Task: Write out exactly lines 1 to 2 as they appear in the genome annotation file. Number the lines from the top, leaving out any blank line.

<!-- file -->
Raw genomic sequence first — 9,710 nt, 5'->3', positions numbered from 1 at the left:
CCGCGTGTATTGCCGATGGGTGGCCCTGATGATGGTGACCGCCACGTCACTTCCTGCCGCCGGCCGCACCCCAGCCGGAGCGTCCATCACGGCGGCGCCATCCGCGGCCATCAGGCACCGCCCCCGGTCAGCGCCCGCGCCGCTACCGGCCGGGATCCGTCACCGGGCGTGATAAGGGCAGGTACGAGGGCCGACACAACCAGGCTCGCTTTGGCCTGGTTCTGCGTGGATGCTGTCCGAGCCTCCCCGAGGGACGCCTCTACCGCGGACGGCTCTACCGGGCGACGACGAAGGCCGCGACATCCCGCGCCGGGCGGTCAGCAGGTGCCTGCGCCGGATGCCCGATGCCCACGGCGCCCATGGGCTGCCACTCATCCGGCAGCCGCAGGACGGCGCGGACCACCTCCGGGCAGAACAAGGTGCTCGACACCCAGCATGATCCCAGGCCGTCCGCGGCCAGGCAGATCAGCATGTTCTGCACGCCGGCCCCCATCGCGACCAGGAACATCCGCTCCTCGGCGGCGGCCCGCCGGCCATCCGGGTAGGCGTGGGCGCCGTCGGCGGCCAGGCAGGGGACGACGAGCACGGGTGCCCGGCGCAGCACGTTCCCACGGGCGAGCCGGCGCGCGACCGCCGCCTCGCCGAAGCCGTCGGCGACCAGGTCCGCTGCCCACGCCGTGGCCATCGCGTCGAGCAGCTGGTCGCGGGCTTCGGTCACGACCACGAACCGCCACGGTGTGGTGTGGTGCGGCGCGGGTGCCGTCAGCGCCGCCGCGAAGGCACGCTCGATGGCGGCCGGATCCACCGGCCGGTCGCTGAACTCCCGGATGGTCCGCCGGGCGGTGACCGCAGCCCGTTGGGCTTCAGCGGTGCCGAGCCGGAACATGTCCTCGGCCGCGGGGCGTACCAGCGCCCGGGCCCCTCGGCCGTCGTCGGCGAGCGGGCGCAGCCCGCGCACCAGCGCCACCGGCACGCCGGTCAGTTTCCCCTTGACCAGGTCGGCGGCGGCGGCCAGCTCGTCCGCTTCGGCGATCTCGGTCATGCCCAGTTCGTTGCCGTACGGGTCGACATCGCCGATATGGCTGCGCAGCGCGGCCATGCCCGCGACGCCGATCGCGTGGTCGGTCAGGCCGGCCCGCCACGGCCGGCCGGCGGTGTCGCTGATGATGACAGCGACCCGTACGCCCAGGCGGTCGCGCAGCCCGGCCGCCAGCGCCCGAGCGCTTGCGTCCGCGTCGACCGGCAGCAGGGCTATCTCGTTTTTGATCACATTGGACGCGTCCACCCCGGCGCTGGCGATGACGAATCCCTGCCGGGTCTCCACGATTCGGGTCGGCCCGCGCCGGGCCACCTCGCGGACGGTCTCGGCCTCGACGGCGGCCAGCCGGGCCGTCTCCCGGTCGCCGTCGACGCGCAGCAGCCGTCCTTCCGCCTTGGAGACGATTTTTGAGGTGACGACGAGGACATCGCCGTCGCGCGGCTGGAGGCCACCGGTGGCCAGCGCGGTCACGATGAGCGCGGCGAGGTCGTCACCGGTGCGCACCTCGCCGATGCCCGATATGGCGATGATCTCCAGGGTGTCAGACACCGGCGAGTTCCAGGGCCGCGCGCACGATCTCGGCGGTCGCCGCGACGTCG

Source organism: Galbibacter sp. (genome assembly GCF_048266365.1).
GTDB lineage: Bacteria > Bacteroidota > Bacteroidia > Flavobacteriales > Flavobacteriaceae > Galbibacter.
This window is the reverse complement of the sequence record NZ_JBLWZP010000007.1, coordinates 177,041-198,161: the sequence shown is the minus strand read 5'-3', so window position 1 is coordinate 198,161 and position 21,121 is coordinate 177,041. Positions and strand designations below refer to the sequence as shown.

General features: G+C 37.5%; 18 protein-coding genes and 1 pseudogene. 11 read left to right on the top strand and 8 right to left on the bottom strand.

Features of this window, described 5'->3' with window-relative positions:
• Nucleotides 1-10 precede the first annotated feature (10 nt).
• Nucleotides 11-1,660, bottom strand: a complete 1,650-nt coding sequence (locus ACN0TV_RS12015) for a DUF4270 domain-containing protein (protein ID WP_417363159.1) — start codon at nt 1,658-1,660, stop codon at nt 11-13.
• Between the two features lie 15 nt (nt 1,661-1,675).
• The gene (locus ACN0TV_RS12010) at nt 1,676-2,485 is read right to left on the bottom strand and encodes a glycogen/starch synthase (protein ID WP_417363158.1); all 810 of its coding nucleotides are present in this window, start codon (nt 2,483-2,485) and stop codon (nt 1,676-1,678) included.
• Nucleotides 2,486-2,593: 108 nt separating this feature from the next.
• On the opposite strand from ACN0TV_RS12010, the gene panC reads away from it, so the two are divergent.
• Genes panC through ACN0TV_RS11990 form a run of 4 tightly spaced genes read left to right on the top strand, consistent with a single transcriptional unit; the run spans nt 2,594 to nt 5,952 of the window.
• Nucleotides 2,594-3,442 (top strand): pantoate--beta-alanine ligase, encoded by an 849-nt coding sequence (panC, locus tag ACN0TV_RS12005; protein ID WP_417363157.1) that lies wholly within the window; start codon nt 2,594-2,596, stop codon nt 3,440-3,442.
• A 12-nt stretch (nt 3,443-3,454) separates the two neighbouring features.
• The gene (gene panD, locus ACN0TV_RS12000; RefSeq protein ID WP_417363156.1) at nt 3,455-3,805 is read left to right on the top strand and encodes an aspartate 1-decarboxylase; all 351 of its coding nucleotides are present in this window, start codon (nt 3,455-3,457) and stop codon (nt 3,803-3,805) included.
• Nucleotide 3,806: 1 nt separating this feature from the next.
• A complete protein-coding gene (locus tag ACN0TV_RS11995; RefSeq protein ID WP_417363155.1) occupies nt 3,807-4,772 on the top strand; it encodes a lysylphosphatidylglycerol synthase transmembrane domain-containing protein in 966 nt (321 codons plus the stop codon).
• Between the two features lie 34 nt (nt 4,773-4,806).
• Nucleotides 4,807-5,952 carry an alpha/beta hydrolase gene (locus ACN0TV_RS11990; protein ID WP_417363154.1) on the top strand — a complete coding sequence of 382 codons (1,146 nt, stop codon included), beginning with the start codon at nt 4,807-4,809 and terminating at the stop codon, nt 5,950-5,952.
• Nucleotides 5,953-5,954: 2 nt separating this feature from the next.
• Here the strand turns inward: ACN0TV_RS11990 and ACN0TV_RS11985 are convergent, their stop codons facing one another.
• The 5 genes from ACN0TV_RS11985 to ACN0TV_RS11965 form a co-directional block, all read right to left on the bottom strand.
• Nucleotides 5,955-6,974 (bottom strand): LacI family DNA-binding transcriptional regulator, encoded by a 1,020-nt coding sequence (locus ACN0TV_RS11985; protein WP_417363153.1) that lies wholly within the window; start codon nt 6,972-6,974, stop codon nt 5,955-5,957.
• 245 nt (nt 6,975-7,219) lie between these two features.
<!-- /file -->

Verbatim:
Raw genomic sequence first — 9,710 nt, 5'->3', positions numbered from 1 at the left:
CCGCGTGTATTGCCGATGGGTGGCCCTGATGATGGTGACCGCCACGTCACTTCCTGCCGCCGGCCGCACCCCAGCCGGAGCGTCCATCACGGCGGCGCCATCCGCGGCCATCAGGCACCGCCCCCGGTCAGCGCCCGCGCCGCTACCGGCCGGGATCCGTCACCGGGCGTGATAAGGGCAGGTACGAGGGCCGACACAACCAGGCTCGCTTTGGCCTGGTTCTGCGTGGATGCTGTCCGAGCCTCCCCGAGGGACGCCTCTACCGCGGACGGCTCTACCGGGCGACGACGAAGGCCGCGACATCCCGCGCCGGGCGGTCAGCAGGTGCCTGCGCCGGATGCCCGATGCCCACGGCGCCCATGGGCTGCCACTCATCCGGCAGCCGCAGGACGGCGCGGACCACCTCCGGGCAGAACAAGGTGCTCGACACCCAGCATGATCCCAGGCCGTCCGCGGCCAGGCAGATCAGCATGTTCTGCACGCCGGCCCCCATCGCGACCAGGAACATCCGCTCCTCGGCGGCGGCCCGCCGGCCATCCGGGTAGGCGTGGGCGCCGTCGGCGGCCAGGCAGGGGACGACGAGCACGGGTGCCCGGCGCAGCACGTTCCCACGGGCGAGCCGGCGCGCGACCGCCGCCTCGCCGAAGCCGTCGGCGACCAGGTCCGCTGCCCACGCCGTGGCCATCGCGTCGAGCAGCTGGTCGCGGGCTTCGGTCACGACCACGAACCGCCACGGTGTGGTGTGGTGCGGCGCGGGTGCCGTCAGCGCCGCCGCGAAGGCACGCTCGATGGCGGCCGGATCCACCGGCCGGTCGCTGAACTCCCGGATGGTCCGCCGGGCGGTGACCGCAGCCCGTTGGGCTTCAGCGGTGCCGAGCCGGAACATGTCCTCGGCCGCGGGGCGTACCAGCGCCCGGGCCCCTCGGCCGTCGTCGGCGAGCGGGCGCAGCCCGCGCACCAGCGCCACCGGCACGCCGGTCAGTTTCCCCTTGACCAGGTCGGCGGCGGCGGCCAGCTCGTCCGCTTCGGCGATCTCGGTCATGCCCAGTTCGTTGCCGTACGGGTCGACATCGCCGATATGGCTGCGCAGCGCGGCCATGCCCGCGACGCCGATCGCGTGGTCGGTCAGGCCGGCCCGCCACGGCCGGCCGGCGGTGTCGCTGATGATGACAGCGACCCGTACGCCCAGGCGGTCGCGCAGCCCGGCCGCCAGCGCCCGAGCGCTTGCGTCCGCGTCGACCGGCAGCAGGGCTATCTCGTTTTTGATCACATTGGACGCGTCCACCCCGGCGCTGGCGATGACGAATCCCTGCCGGGTCTCCACGATTCGGGTCGGCCCGCGCCGGGCCACCTCGCGGACGGTCTCGGCCTCGACGGCGGCCAGCCGGGCCGTCTCCCGGTCGCCGTCGACGCGCAGCAGCCGTCCTTCCGCCTTGGAGACGATTTTTGAGGTGACGACGAGGACATCGCCGTCGCGCGGCTGGAGGCCACCGGTGGCCAGCGCGGTCACGATGAGCGCGGCGAGGTCGTCACCGGTGCGCACCTCGCCGATGCCCGATATGGCGATGATCTCCAGGGTGTCAGACACCGGCGAGTTCCAGGGCCGCGCGCACGATCTCGGCGGTCGCCGCGACGTCG